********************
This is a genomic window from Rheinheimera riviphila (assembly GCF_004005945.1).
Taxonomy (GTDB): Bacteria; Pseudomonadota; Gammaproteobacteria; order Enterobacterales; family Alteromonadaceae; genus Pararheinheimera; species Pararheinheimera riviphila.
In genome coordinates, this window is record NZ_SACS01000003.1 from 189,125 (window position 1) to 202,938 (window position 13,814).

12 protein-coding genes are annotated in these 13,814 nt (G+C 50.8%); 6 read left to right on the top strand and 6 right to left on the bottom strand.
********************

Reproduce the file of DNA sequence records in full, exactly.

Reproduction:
This is a genomic window from Rheinheimera riviphila (assembly GCF_004005945.1).
Taxonomy (GTDB): Bacteria; Pseudomonadota; Gammaproteobacteria; order Enterobacterales; family Alteromonadaceae; genus Pararheinheimera; species Pararheinheimera riviphila.
In genome coordinates, this window is record NZ_SACS01000003.1 from 189,125 (window position 1) to 202,938 (window position 13,814).

12 protein-coding genes are annotated in these 13,814 nt (G+C 50.8%); 6 read left to right on the top strand and 6 right to left on the bottom strand.